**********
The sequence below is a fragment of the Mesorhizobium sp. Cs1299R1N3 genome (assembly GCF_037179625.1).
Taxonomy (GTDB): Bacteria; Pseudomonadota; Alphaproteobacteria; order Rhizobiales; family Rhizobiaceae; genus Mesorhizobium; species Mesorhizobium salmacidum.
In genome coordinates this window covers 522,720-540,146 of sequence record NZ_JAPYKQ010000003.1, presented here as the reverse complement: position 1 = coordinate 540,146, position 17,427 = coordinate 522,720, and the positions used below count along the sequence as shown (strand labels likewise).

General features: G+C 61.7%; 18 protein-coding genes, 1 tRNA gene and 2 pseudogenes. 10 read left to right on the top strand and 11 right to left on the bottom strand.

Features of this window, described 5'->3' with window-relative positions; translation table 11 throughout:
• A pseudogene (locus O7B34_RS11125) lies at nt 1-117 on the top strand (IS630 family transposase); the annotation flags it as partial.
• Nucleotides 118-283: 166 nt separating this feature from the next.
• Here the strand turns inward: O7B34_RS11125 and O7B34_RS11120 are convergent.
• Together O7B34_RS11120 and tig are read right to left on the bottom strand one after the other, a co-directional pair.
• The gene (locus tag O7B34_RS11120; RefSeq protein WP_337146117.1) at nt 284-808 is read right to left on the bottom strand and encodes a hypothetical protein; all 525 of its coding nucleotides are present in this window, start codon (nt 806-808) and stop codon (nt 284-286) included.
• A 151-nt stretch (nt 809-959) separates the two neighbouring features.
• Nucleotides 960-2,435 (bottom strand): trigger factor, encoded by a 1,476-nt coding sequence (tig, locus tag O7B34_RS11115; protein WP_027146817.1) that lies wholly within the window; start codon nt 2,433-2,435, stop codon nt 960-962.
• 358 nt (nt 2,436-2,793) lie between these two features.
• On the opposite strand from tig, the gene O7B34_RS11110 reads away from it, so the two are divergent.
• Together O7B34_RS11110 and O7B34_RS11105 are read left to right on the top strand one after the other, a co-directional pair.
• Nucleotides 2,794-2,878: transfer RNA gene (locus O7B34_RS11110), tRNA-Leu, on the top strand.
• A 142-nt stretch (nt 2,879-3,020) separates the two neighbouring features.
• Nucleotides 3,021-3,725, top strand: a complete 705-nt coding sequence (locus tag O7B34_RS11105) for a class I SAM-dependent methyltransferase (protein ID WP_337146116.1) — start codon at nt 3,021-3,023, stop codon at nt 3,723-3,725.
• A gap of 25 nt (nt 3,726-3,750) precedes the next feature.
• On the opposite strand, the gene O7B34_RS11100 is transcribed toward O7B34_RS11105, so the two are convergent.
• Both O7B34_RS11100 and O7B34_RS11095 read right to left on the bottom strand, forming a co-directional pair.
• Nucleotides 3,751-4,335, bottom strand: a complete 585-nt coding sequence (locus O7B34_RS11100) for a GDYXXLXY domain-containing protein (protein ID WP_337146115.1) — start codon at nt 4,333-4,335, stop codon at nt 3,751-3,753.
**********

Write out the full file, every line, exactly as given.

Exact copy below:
The sequence below is a fragment of the Mesorhizobium sp. Cs1299R1N3 genome (assembly GCF_037179625.1).
Taxonomy (GTDB): Bacteria; Pseudomonadota; Alphaproteobacteria; order Rhizobiales; family Rhizobiaceae; genus Mesorhizobium; species Mesorhizobium salmacidum.
In genome coordinates this window covers 522,720-540,146 of sequence record NZ_JAPYKQ010000003.1, presented here as the reverse complement: position 1 = coordinate 540,146, position 17,427 = coordinate 522,720, and the positions used below count along the sequence as shown (strand labels likewise).

General features: G+C 61.7%; 18 protein-coding genes, 1 tRNA gene and 2 pseudogenes. 10 read left to right on the top strand and 11 right to left on the bottom strand.

Features of this window, described 5'->3' with window-relative positions; translation table 11 throughout:
• A pseudogene (locus O7B34_RS11125) lies at nt 1-117 on the top strand (IS630 family transposase); the annotation flags it as partial.
• Nucleotides 118-283: 166 nt separating this feature from the next.
• Here the strand turns inward: O7B34_RS11125 and O7B34_RS11120 are convergent.
• Together O7B34_RS11120 and tig are read right to left on the bottom strand one after the other, a co-directional pair.
• The gene (locus tag O7B34_RS11120; RefSeq protein WP_337146117.1) at nt 284-808 is read right to left on the bottom strand and encodes a hypothetical protein; all 525 of its coding nucleotides are present in this window, start codon (nt 806-808) and stop codon (nt 284-286) included.
• A 151-nt stretch (nt 809-959) separates the two neighbouring features.
• Nucleotides 960-2,435 (bottom strand): trigger factor, encoded by a 1,476-nt coding sequence (tig, locus tag O7B34_RS11115; protein WP_027146817.1) that lies wholly within the window; start codon nt 2,433-2,435, stop codon nt 960-962.
• 358 nt (nt 2,436-2,793) lie between these two features.
• On the opposite strand from tig, the gene O7B34_RS11110 reads away from it, so the two are divergent.
• Together O7B34_RS11110 and O7B34_RS11105 are read left to right on the top strand one after the other, a co-directional pair.
• Nucleotides 2,794-2,878: transfer RNA gene (locus O7B34_RS11110), tRNA-Leu, on the top strand.
• A 142-nt stretch (nt 2,879-3,020) separates the two neighbouring features.
• Nucleotides 3,021-3,725, top strand: a complete 705-nt coding sequence (locus tag O7B34_RS11105) for a class I SAM-dependent methyltransferase (protein ID WP_337146116.1) — start codon at nt 3,021-3,023, stop codon at nt 3,723-3,725.
• A gap of 25 nt (nt 3,726-3,750) precedes the next feature.
• On the opposite strand, the gene O7B34_RS11100 is transcribed toward O7B34_RS11105, so the two are convergent.
• Both O7B34_RS11100 and O7B34_RS11095 read right to left on the bottom strand, forming a co-directional pair.
• Nucleotides 3,751-4,335, bottom strand: a complete 585-nt coding sequence (locus O7B34_RS11100) for a GDYXXLXY domain-containing protein (protein ID WP_337146115.1) — start codon at nt 4,333-4,335, stop codon at nt 3,751-3,753.